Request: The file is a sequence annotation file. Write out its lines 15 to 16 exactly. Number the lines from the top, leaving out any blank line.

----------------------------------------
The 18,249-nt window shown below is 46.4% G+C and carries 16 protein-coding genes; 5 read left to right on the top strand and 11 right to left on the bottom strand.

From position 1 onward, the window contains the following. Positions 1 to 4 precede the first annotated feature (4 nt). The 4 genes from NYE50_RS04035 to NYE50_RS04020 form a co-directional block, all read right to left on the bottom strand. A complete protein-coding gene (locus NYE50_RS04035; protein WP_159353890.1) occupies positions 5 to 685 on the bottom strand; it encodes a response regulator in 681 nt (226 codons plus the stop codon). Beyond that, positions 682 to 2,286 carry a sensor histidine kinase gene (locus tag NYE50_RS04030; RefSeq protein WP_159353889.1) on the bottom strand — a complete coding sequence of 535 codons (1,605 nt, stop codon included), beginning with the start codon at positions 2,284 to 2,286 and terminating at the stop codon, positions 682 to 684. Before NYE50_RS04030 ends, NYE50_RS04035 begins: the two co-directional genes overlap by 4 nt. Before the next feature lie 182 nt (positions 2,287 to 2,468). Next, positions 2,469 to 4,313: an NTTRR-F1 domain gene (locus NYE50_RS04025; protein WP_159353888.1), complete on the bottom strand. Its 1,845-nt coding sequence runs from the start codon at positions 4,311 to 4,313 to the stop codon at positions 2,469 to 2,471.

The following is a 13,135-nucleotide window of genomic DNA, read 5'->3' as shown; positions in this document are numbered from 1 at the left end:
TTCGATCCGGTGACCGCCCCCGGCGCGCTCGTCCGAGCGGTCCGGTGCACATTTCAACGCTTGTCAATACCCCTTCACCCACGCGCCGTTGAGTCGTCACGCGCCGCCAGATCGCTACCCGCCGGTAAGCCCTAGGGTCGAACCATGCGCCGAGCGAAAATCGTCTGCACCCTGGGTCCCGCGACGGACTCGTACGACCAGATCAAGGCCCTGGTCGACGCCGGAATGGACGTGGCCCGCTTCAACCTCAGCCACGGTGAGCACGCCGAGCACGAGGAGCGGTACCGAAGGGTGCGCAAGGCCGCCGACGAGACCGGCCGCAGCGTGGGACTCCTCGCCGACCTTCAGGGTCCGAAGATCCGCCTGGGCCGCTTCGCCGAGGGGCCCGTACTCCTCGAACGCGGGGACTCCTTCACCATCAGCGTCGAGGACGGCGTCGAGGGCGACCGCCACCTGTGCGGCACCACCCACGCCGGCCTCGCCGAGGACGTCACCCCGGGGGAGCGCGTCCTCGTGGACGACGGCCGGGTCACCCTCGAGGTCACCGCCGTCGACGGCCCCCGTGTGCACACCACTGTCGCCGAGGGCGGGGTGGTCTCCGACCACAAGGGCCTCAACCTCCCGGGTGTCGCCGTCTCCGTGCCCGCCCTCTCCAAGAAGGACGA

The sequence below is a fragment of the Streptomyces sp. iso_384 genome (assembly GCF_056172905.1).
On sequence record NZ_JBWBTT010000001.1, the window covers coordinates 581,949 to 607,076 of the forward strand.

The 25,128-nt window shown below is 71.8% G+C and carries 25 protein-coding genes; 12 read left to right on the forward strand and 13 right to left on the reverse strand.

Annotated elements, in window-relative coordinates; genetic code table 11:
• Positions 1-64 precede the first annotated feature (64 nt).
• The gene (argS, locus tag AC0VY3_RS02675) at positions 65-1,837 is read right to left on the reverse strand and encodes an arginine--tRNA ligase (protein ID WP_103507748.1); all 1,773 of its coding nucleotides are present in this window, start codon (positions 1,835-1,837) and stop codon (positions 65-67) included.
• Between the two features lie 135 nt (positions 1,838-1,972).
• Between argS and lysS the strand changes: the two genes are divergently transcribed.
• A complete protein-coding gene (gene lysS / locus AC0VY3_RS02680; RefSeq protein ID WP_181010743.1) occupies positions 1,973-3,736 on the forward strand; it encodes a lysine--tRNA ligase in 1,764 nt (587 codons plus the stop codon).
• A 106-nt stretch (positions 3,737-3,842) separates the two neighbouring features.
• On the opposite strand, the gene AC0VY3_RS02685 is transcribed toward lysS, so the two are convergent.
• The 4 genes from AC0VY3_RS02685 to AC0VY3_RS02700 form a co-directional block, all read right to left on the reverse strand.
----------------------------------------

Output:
• On the opposite strand, the gene AC0VY3_RS02685 is transcribed toward lysS, so the two are convergent.
• The 4 genes from AC0VY3_RS02685 to AC0VY3_RS02700 form a co-directional block, all read right to left on the reverse strand.